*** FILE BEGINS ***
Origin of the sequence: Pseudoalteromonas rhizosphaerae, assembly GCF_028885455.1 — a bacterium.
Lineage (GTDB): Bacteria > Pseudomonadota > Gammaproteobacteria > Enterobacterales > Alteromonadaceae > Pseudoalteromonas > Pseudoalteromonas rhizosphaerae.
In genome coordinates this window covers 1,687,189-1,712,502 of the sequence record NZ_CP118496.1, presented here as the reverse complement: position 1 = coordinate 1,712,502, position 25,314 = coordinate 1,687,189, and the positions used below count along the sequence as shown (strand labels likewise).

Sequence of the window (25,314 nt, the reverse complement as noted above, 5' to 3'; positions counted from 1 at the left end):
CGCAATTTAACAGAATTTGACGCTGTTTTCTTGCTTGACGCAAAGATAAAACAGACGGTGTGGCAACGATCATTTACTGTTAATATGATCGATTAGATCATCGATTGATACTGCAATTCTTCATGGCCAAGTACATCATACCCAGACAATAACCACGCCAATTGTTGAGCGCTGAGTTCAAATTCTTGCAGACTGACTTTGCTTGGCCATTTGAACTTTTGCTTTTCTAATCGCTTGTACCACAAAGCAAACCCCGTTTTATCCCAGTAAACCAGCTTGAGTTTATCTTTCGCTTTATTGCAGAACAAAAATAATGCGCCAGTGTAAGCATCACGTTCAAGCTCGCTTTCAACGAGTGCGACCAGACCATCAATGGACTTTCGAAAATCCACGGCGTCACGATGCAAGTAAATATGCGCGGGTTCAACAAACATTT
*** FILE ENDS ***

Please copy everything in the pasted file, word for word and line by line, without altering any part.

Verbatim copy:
Origin of the sequence: Pseudoalteromonas rhizosphaerae, assembly GCF_028885455.1 — a bacterium.
Lineage (GTDB): Bacteria > Pseudomonadota > Gammaproteobacteria > Enterobacterales > Alteromonadaceae > Pseudoalteromonas > Pseudoalteromonas rhizosphaerae.
In genome coordinates this window covers 1,687,189-1,712,502 of the sequence record NZ_CP118496.1, presented here as the reverse complement: position 1 = coordinate 1,712,502, position 25,314 = coordinate 1,687,189, and the positions used below count along the sequence as shown (strand labels likewise).

Sequence of the window (25,314 nt, the reverse complement as noted above, 5' to 3'; positions counted from 1 at the left end):
CGCAATTTAACAGAATTTGACGCTGTTTTCTTGCTTGACGCAAAGATAAAACAGACGGTGTGGCAACGATCATTTACTGTTAATATGATCGATTAGATCATCGATTGATACTGCAATTCTTCATGGCCAAGTACATCATACCCAGACAATAACCACGCCAATTGTTGAGCGCTGAGTTCAAATTCTTGCAGACTGACTTTGCTTGGCCATTTGAACTTTTGCTTTTCTAATCGCTTGTACCACAAAGCAAACCCCGTTTTATCCCAGTAAACCAGCTTGAGTTTATCTTTCGCTTTATTGCAGAACAAAAATAATGCGCCAGTGTAAGCATCACGTTCAAGCTCGCTTTCAACGAGTGCGACCAGACCATCAATGGACTTTCGAAAATCCACGGCGTCACGATGCAAGTAAATATGCGCGGGTTCAACAAACATTT